By the second summer, we were no longer looking at a monotonous scene lacking any seasonal choreography, but instead at a beautiful flowering meadow. As you can imagine, a meadow is an evolution. From year to year, different plants mature and begin to bloom, while others may become less prominent. We are considering adding plants to give the basin even more color and texture.

Not only are the new meadow plants more visually appealing than lawn, but now we never look out our windows without seeing something flying about—from butterflies to Bald Eagles, as well as numerous songbirds and woodpeckers. Countless butterflies include Eastern Tiger Swallowtail, Red-spotted Purple, Monarch, Spicebush Swallowtail, Pearl Crescent, Red Admiral, Clouded Sulphur, Common Buckeye, and many skippers, to name a few.

Smooth Oxeye with nectaring Orange Sulphur.

Wondering what happens to the meadow in fall and winter? Well—it turns lovely shades of auburn, mahogany, hazel, amber, and sorrel that slowly morph into winter tans, browns and grays. The winter meadow provides food and shelter for birds and other animals. We see Juncos, Field Sparrows, and White-throated Sparrows bobbing up and down on long stems of grass.

Just after the last remnants of snow have melted, the meadow gets mowed. Each year, we alternate leaving different areas of the basin uncut to provide “habitat islands” where overwintering insects are left undisturbed. When the Tree Swallows reappear in late March from their southern wintering grounds, the whole cycle begins anew and we look forward to another year of growth and beauty unfolding.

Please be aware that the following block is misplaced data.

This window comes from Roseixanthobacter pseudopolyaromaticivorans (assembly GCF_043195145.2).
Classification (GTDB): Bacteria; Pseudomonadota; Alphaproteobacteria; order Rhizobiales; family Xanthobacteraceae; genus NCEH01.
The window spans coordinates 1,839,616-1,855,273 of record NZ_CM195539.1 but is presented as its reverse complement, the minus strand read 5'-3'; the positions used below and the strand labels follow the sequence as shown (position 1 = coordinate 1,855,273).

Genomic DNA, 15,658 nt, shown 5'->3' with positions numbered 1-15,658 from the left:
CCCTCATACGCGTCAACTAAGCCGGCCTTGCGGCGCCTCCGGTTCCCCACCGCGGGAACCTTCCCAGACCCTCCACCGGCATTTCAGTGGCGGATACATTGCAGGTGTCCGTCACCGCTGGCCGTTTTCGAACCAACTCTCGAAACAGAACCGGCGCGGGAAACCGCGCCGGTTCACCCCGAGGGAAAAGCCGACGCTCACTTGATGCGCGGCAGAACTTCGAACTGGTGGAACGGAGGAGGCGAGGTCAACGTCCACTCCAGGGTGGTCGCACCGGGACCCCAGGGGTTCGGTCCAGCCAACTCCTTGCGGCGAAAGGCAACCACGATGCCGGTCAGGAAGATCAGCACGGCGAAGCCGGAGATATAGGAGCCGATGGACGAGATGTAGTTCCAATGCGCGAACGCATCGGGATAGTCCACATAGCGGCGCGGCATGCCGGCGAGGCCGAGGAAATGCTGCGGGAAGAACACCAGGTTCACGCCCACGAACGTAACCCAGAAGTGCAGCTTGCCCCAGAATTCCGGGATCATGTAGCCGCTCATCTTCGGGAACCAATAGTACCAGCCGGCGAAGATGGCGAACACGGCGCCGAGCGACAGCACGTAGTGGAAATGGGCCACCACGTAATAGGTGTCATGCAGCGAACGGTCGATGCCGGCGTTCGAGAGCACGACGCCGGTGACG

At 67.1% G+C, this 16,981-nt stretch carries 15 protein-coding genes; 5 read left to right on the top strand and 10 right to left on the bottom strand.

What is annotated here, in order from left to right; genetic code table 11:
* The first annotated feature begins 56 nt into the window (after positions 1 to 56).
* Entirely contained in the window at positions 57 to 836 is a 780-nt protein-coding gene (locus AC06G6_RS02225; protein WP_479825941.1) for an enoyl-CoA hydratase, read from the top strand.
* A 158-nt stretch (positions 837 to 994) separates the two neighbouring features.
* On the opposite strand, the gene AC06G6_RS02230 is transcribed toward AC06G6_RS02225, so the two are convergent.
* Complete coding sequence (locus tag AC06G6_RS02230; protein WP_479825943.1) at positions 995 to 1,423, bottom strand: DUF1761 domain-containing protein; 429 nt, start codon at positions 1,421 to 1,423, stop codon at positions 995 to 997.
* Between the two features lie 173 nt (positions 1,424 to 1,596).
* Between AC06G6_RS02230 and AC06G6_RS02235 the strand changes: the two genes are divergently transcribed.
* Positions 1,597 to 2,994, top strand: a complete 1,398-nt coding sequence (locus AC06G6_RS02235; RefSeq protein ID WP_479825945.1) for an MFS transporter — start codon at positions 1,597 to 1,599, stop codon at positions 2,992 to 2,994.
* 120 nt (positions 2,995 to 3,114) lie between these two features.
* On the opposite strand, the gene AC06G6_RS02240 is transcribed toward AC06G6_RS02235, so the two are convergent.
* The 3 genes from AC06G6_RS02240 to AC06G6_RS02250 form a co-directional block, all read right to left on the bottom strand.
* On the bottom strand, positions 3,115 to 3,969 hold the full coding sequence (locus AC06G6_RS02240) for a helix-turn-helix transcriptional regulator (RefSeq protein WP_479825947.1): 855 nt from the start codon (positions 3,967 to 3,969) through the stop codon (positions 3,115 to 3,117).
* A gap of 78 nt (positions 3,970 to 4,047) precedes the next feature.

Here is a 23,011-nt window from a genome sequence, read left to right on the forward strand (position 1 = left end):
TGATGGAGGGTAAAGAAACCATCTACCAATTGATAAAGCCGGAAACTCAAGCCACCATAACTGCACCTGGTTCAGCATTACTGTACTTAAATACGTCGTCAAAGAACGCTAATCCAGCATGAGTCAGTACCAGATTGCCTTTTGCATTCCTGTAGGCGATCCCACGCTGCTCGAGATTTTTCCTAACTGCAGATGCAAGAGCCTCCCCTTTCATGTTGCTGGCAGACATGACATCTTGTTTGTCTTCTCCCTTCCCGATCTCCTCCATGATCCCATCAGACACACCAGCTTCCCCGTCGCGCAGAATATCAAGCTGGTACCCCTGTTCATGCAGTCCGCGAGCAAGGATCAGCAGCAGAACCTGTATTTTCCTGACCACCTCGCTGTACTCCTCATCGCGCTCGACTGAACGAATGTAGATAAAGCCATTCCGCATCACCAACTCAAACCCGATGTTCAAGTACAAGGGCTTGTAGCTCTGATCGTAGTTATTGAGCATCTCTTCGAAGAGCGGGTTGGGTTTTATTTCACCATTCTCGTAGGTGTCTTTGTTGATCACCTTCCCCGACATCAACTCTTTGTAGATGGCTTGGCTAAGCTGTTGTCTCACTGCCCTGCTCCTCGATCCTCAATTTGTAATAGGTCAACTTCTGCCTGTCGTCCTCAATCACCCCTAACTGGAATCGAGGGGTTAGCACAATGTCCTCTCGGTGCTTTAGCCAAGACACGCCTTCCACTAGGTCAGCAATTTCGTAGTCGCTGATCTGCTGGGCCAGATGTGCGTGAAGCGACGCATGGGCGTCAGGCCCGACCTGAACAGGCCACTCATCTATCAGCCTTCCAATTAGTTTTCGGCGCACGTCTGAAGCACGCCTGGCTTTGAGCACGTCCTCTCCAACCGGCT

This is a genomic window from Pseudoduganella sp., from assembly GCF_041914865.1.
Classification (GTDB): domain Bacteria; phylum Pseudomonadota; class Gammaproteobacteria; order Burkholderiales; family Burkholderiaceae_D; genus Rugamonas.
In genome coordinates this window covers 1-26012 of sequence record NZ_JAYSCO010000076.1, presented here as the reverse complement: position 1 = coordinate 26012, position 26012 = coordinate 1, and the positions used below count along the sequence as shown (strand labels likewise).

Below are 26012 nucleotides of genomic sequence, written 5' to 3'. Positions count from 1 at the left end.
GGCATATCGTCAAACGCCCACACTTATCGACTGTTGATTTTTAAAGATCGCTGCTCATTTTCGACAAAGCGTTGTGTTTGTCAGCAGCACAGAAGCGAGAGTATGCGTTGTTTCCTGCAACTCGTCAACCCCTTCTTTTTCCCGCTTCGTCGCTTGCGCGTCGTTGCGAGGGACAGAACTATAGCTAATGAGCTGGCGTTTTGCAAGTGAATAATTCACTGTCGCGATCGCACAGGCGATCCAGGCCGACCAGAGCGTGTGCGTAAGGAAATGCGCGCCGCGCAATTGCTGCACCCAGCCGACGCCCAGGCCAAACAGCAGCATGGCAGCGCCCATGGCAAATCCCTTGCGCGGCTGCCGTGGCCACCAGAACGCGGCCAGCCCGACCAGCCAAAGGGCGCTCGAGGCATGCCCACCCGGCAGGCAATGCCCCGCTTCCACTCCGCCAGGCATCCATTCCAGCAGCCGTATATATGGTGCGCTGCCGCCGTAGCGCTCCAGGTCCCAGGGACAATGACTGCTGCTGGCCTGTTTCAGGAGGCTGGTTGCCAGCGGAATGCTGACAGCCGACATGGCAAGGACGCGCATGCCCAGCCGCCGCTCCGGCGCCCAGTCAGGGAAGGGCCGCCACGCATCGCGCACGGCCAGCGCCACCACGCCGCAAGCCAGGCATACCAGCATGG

After the success we had with the detention basin turned meadow, we decided to install a second meadow in front of our home. While significantly smaller, it is no less a biodiversity haven that we affectionately call the Mini Meadow.

In addition to wildflowers, we’ve planted evergreens and small trees throughout this space. The birds especially love the trees! Butterflies are a welcome sight as we pull in our driveway. Additionally, we planted a micro-meadow to hide the cover of our septic tank, and another meadow on the side of our property.

Our daughter was about five years old when we transformed the detention basin to a meadow. Now nearly 10, she has grown up with a very strong affinity for the natural world.

She sees the pollinators and birds that call our place home as very special creatures. I can’t imagine our home without meadows, and I don’t think she will ever lose her strong connection with nature.

The meadow in mid-summer hosts Wild Bergamot and Monarchs.

We realized that our transformed home needed a name. And so, Flutter By Meadows was born, as was my blog of the same name. Inspiration for my blog is almost entirely based on what I encounter on our property. Having spent countless hours in my yard photographing what I see, sometimes I feel like I am living in a storybook, with the changes in colors, the breezes across the meadow, and the biodiversity all providing new chapters. The butterflies and birds at Flutter By Meadows are wonderful story tellers.


Seeing a migratory bird in her yard, or an opportunist native plant that chooses to grow, Samantha finds joy in the unexpected. A Garden Club of America member, she is an amateur bird and butterfly photographer who spreads the word about the new NIMBY, or “Natives In My Back Yard”, through her blog: www.flutterbymeadows.com.